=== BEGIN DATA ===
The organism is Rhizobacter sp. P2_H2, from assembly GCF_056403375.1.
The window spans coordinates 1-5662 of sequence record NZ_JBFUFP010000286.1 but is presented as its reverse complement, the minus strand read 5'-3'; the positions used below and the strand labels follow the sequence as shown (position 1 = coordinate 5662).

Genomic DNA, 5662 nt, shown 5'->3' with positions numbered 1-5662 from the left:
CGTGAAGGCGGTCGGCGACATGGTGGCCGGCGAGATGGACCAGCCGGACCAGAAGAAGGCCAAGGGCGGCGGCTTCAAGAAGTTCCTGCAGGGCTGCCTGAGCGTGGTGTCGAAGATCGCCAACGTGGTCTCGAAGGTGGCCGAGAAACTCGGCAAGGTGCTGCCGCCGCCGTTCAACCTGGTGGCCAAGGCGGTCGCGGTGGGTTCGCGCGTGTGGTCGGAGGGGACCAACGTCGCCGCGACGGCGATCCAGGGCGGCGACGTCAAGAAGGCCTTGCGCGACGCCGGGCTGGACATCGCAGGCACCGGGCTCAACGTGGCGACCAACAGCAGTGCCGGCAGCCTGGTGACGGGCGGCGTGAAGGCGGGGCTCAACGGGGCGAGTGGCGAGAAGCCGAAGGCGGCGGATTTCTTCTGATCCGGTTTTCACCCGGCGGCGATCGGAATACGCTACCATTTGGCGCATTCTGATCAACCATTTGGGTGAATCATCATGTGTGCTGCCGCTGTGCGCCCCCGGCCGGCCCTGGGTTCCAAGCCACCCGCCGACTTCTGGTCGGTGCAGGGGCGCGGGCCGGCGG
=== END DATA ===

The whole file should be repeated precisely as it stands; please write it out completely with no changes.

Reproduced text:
The organism is Rhizobacter sp. P2_H2, from assembly GCF_056403375.1.
The window spans coordinates 1-5662 of sequence record NZ_JBFUFP010000286.1 but is presented as its reverse complement, the minus strand read 5'-3'; the positions used below and the strand labels follow the sequence as shown (position 1 = coordinate 5662).

Genomic DNA, 5662 nt, shown 5'->3' with positions numbered 1-5662 from the left:
CGTGAAGGCGGTCGGCGACATGGTGGCCGGCGAGATGGACCAGCCGGACCAGAAGAAGGCCAAGGGCGGCGGCTTCAAGAAGTTCCTGCAGGGCTGCCTGAGCGTGGTGTCGAAGATCGCCAACGTGGTCTCGAAGGTGGCCGAGAAACTCGGCAAGGTGCTGCCGCCGCCGTTCAACCTGGTGGCCAAGGCGGTCGCGGTGGGTTCGCGCGTGTGGTCGGAGGGGACCAACGTCGCCGCGACGGCGATCCAGGGCGGCGACGTCAAGAAGGCCTTGCGCGACGCCGGGCTGGACATCGCAGGCACCGGGCTCAACGTGGCGACCAACAGCAGTGCCGGCAGCCTGGTGACGGGCGGCGTGAAGGCGGGGCTCAACGGGGCGAGTGGCGAGAAGCCGAAGGCGGCGGATTTCTTCTGATCCGGTTTTCACCCGGCGGCGATCGGAATACGCTACCATTTGGCGCATTCTGATCAACCATTTGGGTGAATCATCATGTGTGCTGCCGCTGTGCGCCCCCGGCCGGCCCTGGGTTCCAAGCCACCCGCCGACTTCTGGTCGGTGCAGGGGCGCGGGCCGGCGG